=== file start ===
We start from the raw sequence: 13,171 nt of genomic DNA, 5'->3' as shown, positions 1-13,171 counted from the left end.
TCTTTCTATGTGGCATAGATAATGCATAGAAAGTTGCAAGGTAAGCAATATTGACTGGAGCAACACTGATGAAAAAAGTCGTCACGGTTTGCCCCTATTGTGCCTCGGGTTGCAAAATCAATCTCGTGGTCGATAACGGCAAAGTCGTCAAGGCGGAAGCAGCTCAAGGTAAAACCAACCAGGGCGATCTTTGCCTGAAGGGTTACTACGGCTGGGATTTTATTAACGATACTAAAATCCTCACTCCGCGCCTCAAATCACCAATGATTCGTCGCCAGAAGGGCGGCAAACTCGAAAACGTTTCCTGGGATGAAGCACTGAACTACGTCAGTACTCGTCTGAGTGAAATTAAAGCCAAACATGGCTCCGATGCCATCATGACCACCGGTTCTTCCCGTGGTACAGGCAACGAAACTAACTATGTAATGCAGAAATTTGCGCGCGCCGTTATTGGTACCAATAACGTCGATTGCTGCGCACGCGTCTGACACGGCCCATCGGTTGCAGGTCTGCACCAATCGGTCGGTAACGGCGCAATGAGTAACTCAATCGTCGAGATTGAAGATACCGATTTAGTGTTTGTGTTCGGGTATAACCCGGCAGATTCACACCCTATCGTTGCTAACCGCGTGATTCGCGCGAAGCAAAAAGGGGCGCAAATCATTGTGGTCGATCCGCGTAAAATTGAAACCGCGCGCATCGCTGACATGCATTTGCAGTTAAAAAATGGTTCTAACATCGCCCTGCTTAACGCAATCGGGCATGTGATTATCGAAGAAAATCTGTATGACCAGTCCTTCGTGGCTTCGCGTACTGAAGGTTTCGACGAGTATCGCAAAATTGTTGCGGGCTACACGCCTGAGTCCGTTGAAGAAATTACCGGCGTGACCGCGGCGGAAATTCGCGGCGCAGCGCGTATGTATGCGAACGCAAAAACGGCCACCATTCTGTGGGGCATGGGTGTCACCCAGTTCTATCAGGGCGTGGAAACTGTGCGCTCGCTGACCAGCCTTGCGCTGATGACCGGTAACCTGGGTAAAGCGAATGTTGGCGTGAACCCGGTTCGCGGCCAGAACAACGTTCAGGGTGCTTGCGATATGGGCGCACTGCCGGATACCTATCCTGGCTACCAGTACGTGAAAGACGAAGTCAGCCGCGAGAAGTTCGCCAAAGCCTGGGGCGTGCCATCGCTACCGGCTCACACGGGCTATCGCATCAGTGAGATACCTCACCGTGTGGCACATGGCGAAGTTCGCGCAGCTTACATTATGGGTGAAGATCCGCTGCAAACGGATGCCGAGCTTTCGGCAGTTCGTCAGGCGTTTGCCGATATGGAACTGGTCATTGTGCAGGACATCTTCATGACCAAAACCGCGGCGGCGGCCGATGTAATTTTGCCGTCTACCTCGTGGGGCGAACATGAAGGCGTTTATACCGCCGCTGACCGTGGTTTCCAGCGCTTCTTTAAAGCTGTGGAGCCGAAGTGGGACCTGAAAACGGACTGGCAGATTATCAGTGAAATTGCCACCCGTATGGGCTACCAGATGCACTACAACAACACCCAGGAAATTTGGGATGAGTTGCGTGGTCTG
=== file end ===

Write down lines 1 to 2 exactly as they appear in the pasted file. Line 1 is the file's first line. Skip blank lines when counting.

We start from the raw sequence: 13,171 nt of genomic DNA, 5'->3' as shown, positions 1-13,171 counted from the left end.
TCTTTCTATGTGGCATAGATAATGCATAGAAAGTTGCAAGGTAAGCAATATTGACTGGAGCAACACTGATGAAAAAAGTCGTCACGGTTTGCCCCTATTGTGCCTCGGGTTGCAAAATCAATCTCGTGGTCGATAACGGCAAAGTCGTCAAGGCGGAAGCAGCTCAAGGTAAAACCAACCAGGGCGATCTTTGCCTGAAGGGTTACTACGGCTGGGATTTTATTAACGATACTAAAATCCTCACTCCGCGCCTCAAATCACCAATGATTCGTCGCCAGAAGGGCGGCAAACTCGAAAACGTTTCCTGGGATGAAGCACTGAACTACGTCAGTACTCGTCTGAGTGAAATTAAAGCCAAACATGGCTCCGATGCCATCATGACCACCGGTTCTTCCCGTGGTACAGGCAACGAAACTAACTATGTAATGCAGAAATTTGCGCGCGCCGTTATTGGTACCAATAACGTCGATTGCTGCGCACGCGTCTGACACGGCCCATCGGTTGCAGGTCTGCACCAATCGGTCGGTAACGGCGCAATGAGTAACTCAATCGTCGAGATTGAAGATACCGATTTAGTGTTTGTGTTCGGGTATAACCCGGCAGATTCACACCCTATCGTTGCTAACCGCGTGATTCGCGCGAAGCAAAAAGGGGCGCAAATCATTGTGGTCGATCCGCGTAAAATTGAAACCGCGCGCATCGCTGACATGCATTTGCAGTTAAAAAATGGTTCTAACATCGCCCTGCTTAACGCAATCGGGCATGTGATTATCGAAGAAAATCTGTATGACCAGTCCTTCGTGGCTTCGCGTACTGAAGGTTTCGACGAGTATCGCAAAATTGTTGCGGGCTACACGCCTGAGTCCGTTGAAGAAATTACCGGCGTGACCGCGGCGGAAATTCGCGGCGCAGCGCGTATGTATGCGAACGCAAAAACGGCCACCATTCTGTGGGGCATGGGTGTCACCCAGTTCTATCAGGGCGTGGAAACTGTGCGCTCGCTGACCAGCCTTGCGCTGATGACCGGTAACCTGGGTAAAGCGAATGTTGGCGTGAACCCGGTTCGCGGCCAGAACAACGTTCAGGGTGCTTGCGATATGGGCGCACTGCCGGATACCTATCCTGGCTACCAGTACGTGAAAGACGAAGTCAGCCGCGAGAAGTTCGCCAAAGCCTGGGGCGTGCCATCGCTACCGGCTCACACGGGCTATCGCATCAGTGAGATACCTCACCGTGTGGCACATGGCGAAGTTCGCGCAGCTTACATTATGGGTGAAGATCCGCTGCAAACGGATGCCGAGCTTTCGGCAGTTCGTCAGGCGTTTGCCGATATGGAACTGGTCATTGTGCAGGACATCTTCATGACCAAAACCGCGGCGGCGGCCGATGTAATTTTGCCGTCTACCTCGTGGGGCGAACATGAAGGCGTTTATACCGCCGCTGACCGTGGTTTCCAGCGCTTCTTTAAAGCTGTGGAGCCGAAGTGGGACCTGAAAACGGACTGGCAGATTATCAGTGAAATTGCCACCCGTATGGGCTACCAGATGCACTACAACAACACCCAGGAAATTTGGGATGAGTTGCGTGGTCTG